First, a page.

Red-eyed tree frogs live in a tropical rain forest habitat.

Red-Eyed Tree Frog
The red-eyed tree frogs habitat is in tropical areas from southern Mexico to northern South America. Although they are not endangered, their habitat is growing smaller. If their rainforest home continues to shrink, the red-eyed tree frog will not have the space it needs to survive.

absorb
Verb

to soak up.

algae
Plural Noun

(singular: alga) diverse group of aquatic organisms, the largest of which are seaweeds.

algal bloom
Noun

the rapid increase of algae in an aquatic environment.

animal
Noun

organisms that have a well-defined shape and limited growth, can move voluntarily, acquire food and digest it internally, and can respond rapidly to stimuli.

aquatic
Adjective

having to do with water.

bald eagle
Noun

white-headed bird of prey native to North America.

black bear
Noun

large animal (mammal) native to North America.

carpenter ant
Noun

common wood-eating black or brown ant.

caterpillar
Noun

larva of a butterfly or moth.

cattail
Noun

aquatic plant.

cave
Noun

underground chamber that opens to the surface. Cave entrances can be on land or in water.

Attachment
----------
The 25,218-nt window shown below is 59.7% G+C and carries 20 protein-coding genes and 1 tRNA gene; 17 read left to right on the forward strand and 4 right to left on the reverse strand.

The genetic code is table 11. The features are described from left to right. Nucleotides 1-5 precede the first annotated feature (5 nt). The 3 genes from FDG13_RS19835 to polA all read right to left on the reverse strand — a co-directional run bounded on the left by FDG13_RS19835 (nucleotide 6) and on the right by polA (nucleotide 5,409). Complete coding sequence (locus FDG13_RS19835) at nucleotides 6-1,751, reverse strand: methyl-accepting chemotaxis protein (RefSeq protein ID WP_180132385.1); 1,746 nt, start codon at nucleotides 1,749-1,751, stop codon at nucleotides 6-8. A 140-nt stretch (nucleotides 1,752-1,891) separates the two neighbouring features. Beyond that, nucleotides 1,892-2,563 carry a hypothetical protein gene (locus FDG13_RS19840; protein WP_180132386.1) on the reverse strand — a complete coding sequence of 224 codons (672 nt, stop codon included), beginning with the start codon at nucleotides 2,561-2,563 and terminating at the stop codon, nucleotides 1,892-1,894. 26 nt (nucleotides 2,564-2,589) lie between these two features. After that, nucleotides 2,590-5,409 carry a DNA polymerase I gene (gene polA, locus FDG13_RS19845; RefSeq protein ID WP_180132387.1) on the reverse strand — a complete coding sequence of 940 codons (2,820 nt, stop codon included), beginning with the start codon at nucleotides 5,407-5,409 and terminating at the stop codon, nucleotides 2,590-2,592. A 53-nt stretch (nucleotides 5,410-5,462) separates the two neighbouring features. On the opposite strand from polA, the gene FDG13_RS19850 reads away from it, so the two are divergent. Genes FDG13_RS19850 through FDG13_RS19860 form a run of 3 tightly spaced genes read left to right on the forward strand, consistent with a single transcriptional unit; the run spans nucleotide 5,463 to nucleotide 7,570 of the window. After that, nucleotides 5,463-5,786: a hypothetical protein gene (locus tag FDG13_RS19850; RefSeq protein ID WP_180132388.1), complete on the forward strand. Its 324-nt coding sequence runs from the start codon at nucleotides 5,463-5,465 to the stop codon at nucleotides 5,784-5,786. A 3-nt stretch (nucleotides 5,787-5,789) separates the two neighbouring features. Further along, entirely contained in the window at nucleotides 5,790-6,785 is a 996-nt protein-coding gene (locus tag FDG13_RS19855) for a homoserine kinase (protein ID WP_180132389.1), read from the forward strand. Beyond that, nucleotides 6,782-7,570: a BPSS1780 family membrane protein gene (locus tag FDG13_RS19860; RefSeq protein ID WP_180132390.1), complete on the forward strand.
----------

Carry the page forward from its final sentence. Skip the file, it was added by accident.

Noun

steep wall of rock, earth, or ice.

climate
Noun

all weather conditions for a given location over a period of time.

coast redwood
Noun

tallest tree species on Earth.

colony
Noun

group of one species of organism living close together.

component
Noun

part.

cougar
Noun

large cat native to the Americas. Also called puma, mountain lion, and panther.

crucial
Adjective

very important.

damp
Adjective

slightly wet.

decay
Verb

to rot or decompose.

dense
Adjective

having parts or molecules that are packed closely together.

Noun

area of land that receives no more than 25 centimeters (10 inches) of precipitation a year.

destroy
Verb

to ruin or make useless.

discolor
Verb

to change from something's natural color.

dromedary camel
Noun

large pack animal with one hump, native to North Africa and the Middle East.

Noun

period of greatly reduced precipitation.

establish
Verb

to form or officially organize.

excess
Noun

extra or surplus.

Noun

material, usually of plant or animal origin, that living organisms use to obtain nutrients.

Noun

group of organisms linked in order of the food they eat, from producers to consumers, and from prey, predators, scavengers, and decomposers.

forest
Noun

ecosystem filled with trees and underbrush.

freshwater
Adjective

having to do with a habitat or ecosystem of a lake, river, or spring.

fungus
Noun

(plural: fungi) type of organism that survives by decomposing and absorbing the material in which it grows.

giraffe